High tech cling wraps that ‘sieve out’ carbon dioxide from waste gases can help save the world, says Melbourne University chemical engineer, Colin Scholes who developed the technology. The membranes can be fitted to existing chimneys where they capture CO2 for removal and storage. Not only are the new membranes efficient, they are also relatively cheap to produce. They are already being tested on brown coal power stations in Victoria’s La Trobe Valley, Colin says. “We are hoping these membranes will cut emissions from power stations by up to 90 per cent.”

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Cementing a greener future

Making cement is the third largest source of carbon emissions in the world after the burning of fossil fuels and deforestation—but the Australian roads of the future could be paved with cement that is made in a process that generates less than half the carbon emissions of traditional methods.

Green cement is now becoming part of Victoria’s roads. Credit: Australian Synchrotron.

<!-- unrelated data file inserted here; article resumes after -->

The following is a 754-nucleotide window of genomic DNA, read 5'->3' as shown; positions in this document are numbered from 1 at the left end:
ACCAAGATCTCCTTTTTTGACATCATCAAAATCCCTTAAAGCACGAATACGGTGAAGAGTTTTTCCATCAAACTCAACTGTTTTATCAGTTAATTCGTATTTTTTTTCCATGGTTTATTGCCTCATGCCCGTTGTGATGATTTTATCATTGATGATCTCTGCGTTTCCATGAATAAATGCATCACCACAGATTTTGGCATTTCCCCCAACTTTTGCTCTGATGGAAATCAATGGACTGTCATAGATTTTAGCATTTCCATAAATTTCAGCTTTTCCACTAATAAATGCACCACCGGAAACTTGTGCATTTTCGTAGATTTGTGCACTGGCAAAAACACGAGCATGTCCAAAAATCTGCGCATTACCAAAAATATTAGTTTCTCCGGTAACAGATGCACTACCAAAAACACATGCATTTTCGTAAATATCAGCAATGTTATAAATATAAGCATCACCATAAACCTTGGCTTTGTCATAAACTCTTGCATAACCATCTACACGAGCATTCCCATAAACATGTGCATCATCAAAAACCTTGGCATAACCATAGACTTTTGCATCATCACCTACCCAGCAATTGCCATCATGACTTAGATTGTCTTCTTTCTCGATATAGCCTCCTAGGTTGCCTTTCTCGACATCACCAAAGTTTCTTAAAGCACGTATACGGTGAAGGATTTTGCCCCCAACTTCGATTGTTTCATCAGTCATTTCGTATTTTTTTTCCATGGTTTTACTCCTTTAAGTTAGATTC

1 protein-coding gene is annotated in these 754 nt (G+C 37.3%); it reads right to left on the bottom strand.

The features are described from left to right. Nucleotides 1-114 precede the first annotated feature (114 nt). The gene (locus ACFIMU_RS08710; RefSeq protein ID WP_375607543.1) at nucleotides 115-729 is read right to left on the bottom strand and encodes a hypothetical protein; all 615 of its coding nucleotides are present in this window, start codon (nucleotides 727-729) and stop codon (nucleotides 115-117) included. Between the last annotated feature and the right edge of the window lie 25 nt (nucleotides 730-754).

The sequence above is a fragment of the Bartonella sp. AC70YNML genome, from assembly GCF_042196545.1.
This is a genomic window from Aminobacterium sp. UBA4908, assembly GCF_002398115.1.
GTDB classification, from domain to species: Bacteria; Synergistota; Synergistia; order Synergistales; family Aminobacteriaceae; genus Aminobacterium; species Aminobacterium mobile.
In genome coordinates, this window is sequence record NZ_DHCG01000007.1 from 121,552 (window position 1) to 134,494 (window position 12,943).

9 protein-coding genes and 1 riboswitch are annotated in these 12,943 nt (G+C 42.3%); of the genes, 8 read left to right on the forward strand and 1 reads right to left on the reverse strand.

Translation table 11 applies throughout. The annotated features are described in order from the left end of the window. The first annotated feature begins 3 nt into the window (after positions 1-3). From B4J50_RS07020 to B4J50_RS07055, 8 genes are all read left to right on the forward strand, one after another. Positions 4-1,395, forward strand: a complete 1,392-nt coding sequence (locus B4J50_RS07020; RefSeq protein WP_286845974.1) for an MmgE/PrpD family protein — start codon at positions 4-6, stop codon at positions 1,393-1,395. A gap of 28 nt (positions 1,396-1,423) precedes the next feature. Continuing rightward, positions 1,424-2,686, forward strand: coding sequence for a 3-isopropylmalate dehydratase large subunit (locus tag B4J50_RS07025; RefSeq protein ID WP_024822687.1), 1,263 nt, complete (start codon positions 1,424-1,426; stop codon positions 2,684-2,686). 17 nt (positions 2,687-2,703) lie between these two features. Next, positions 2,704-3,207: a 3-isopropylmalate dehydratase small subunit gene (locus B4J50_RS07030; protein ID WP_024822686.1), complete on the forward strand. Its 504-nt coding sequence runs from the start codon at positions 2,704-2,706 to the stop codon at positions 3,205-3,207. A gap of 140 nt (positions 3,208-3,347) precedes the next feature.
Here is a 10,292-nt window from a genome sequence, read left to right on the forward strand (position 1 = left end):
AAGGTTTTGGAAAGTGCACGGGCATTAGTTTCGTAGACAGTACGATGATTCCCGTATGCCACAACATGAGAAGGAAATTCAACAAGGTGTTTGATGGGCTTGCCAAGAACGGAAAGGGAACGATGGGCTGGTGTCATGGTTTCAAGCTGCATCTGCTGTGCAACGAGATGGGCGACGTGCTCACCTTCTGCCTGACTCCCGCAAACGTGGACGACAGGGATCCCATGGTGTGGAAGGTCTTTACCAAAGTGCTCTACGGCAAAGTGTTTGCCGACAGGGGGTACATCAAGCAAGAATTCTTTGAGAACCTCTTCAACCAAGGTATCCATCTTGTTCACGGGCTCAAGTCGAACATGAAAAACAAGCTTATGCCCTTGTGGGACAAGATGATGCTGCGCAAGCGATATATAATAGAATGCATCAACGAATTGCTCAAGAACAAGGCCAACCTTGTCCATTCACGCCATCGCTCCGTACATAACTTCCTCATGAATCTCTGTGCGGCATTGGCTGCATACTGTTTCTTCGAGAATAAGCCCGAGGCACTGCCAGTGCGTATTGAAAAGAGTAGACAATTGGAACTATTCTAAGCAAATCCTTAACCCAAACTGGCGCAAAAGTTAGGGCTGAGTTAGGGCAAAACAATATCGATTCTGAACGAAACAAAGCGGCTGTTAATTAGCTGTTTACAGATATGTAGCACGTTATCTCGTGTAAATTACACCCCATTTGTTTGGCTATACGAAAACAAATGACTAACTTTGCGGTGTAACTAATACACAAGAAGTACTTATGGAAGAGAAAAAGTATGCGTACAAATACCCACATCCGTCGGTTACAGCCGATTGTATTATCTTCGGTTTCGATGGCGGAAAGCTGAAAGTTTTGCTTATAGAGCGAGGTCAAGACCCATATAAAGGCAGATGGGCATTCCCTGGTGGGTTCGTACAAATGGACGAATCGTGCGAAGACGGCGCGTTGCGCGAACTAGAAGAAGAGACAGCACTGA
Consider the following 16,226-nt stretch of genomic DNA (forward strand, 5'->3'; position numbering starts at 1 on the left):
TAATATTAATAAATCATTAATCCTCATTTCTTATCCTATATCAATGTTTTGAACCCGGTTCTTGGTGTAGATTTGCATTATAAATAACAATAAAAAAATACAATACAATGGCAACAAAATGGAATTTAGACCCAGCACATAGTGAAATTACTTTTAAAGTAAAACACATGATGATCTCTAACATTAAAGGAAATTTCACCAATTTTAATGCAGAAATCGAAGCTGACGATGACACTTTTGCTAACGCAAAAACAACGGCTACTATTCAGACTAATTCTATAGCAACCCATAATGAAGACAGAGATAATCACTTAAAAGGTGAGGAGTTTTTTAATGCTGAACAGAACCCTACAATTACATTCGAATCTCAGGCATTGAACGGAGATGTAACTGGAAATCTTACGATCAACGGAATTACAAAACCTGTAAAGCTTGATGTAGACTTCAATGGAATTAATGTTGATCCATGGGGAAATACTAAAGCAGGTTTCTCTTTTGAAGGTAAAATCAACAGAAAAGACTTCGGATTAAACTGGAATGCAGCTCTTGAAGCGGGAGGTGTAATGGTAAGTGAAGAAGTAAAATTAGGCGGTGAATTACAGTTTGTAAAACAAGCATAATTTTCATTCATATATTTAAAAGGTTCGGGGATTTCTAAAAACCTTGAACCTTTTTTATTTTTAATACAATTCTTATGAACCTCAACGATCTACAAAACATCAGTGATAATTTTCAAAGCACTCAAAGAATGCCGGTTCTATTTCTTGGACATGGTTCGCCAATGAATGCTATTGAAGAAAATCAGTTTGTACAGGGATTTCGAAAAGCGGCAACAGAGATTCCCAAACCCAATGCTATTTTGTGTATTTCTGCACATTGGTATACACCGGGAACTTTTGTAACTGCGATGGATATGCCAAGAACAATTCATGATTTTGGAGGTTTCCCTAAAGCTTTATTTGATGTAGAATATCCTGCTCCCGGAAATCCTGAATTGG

Green cement is now becoming part of Victoria’s roads. Credit: Australian Synchrotron.

Each year, the world produces about 12 billion tonnes of concrete and about 1.6 billion tonnes of its key ingredient, Portland cement, which is generated by breaking calcium carbonate into carbon dioxide and calcium oxide.

This produces some 2 billion tons of carbon dioxide—so the Geopolymer and Mineral Processing Group (GMPG) at the University of Melbourne, now led by Dr John Provis, went looking for a lower carbon way of making cement.

They have now developed binders and concretes based on a low-CO2 aluminosilicate compounds called geopolymers.

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Tiny particles could assist in breast cancer screening

These optically barcoded nanoparticles could transform cancer diagnosis.
These optically barcoded nanoparticles could transform cancer diagnosis.

Blood tests using nanoparticles carrying molecules which can detect breast cancer biomarkers could save millions of lives and open the way to mass screening for many cancers.